I Broke My Trunk!

(Author) (Illustrator)
Available

Product Details

Price
$9.99  $9.19
Publisher
Hyperion Books for Children
Publish Date
Pages
64
Dimensions
6.85 X 9.07 X 0.44 inches | 0.64 pounds
Language
English
Type
Hardcover
EAN/UPC
9781423133094

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About the Author


Mo Willems (www.pigeonpresents.com), a number one New York Times best-selling author and illustrator, has been awarded a Caldecott Honor on three occasions (for Don't Let the Pigeon Drive the Bus!, Knuffle Bunny: A Cautionary Tale, and Knuffle Bunny Too: A Case of Mistaken Identity). Don't Let the Pigeon Drive the Bus! was also an inaugural inductee into the Indies Choice Picture Book Hall of Fame. Other favorites include Naked Mole Rat Gets Dressed and City Dog, Country Frog, illustrated by Jon J Muth.

Mo began his career on Sesame Street, where he garnered six Emmy Awards.


Reviews

Elephant and Piggie remain in the storytelling mode of We Are In A Book! (2010). After showing up with a bandaged proboscis, Elephant proceeds to tell the "long crazy story" of how it happened. Memory bubbles let us follow along: first Elephant lifted Hippo with his trunk ("Why?" asks Piggie. "Because!" Elephant answers). But that is not what broke his trunk, and neither is the addition of Rhino and Hippo's sister and Hippo's sister's piano. As usual, Willems' use of pastel colors and vast white backdrops work minimalist wonders, making this another fine outing of this most dependable of series. Booklist"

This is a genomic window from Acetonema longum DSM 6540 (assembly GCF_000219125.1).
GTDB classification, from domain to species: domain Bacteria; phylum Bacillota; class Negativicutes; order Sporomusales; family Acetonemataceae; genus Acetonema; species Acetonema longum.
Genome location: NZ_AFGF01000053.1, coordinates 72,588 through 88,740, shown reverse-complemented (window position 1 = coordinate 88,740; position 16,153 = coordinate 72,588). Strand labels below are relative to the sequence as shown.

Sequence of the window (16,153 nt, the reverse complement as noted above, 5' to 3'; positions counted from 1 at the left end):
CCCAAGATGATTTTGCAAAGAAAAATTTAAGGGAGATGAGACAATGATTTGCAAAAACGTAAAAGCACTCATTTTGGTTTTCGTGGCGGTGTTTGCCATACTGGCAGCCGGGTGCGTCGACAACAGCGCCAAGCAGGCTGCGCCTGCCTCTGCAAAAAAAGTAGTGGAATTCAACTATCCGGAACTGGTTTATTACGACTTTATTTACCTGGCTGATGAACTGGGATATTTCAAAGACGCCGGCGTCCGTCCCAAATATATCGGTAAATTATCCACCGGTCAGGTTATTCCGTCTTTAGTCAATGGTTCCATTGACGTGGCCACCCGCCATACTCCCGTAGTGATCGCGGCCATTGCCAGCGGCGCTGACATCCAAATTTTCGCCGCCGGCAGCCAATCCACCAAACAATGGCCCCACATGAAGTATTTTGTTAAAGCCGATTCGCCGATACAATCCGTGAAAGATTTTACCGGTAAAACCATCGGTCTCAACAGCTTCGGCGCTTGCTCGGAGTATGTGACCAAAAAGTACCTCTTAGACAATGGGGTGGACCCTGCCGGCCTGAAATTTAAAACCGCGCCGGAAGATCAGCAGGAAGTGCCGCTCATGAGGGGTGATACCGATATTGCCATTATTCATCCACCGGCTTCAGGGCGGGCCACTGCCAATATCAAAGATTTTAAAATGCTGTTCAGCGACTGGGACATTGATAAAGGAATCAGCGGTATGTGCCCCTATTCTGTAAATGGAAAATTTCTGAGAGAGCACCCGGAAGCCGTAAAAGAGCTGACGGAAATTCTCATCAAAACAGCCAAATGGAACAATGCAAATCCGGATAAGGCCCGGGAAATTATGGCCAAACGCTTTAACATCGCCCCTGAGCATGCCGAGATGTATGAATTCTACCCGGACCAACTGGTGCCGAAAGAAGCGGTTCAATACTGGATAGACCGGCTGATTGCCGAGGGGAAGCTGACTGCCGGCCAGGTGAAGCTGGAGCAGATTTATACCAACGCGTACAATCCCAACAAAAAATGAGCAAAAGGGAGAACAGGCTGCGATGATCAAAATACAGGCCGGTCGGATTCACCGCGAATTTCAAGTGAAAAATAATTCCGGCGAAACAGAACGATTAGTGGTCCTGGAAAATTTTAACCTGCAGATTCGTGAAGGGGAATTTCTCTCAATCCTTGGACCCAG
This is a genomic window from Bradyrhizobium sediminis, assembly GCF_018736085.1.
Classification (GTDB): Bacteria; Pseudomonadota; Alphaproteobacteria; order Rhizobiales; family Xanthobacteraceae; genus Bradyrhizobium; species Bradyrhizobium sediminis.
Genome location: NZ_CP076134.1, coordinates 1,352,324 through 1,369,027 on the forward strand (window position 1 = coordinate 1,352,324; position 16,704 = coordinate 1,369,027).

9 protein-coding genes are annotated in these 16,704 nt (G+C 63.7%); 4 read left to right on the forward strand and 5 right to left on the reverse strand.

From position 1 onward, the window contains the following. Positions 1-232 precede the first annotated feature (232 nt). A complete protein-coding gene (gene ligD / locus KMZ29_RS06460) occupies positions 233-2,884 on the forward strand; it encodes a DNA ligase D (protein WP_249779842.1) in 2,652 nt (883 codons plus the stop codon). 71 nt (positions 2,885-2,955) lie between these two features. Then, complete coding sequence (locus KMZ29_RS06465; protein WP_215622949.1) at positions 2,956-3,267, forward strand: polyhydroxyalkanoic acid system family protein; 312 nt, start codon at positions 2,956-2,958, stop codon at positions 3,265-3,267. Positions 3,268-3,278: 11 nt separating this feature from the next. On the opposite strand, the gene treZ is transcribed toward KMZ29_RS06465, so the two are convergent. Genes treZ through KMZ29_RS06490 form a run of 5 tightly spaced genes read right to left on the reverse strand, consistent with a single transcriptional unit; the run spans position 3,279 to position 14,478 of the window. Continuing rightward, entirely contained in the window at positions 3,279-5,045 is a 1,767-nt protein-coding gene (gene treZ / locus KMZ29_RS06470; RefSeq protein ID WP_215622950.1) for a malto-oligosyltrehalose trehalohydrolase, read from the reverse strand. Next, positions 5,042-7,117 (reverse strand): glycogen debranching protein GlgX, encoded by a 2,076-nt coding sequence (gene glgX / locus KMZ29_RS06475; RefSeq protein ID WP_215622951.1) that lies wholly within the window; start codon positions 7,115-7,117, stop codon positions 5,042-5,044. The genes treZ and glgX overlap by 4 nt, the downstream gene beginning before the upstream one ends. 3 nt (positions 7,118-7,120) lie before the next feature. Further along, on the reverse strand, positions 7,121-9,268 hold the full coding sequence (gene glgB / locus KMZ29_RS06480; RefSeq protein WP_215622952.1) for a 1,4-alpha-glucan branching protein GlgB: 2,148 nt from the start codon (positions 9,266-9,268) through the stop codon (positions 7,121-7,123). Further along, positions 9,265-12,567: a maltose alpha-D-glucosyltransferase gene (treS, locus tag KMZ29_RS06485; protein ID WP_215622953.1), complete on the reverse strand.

Gerald the Elephant recounts to Piggie the crazy story of how he broke his trunk. When he was playing with Hippo, he had the idea to lift him with his trunk. As Gerald tells Piggie, "a hippo on your trunk is heavy." But there is more to it. Rhino shows up and he wants a turn, so Gerald lifts them both onto his trunk, and so on, until he has lifted Hippo, Rhino, and Hippo's big sister and her piano on his trunk. As readers expect, there is more to the story of Gerald's bandaged trunk than first imagined. Willems's now classic and predictable formula, complete with an uncluttered background, large-type word balloons, and expressive characters, is as effective as ever. The style may now be familiar, but the "Elephant & Piggie" stories remain fresh, amusing, and relevant to readers, who will sit on the edge of their seats as they eagerly anticipate the surprising turn of events. A winning addition to the series. SLJ"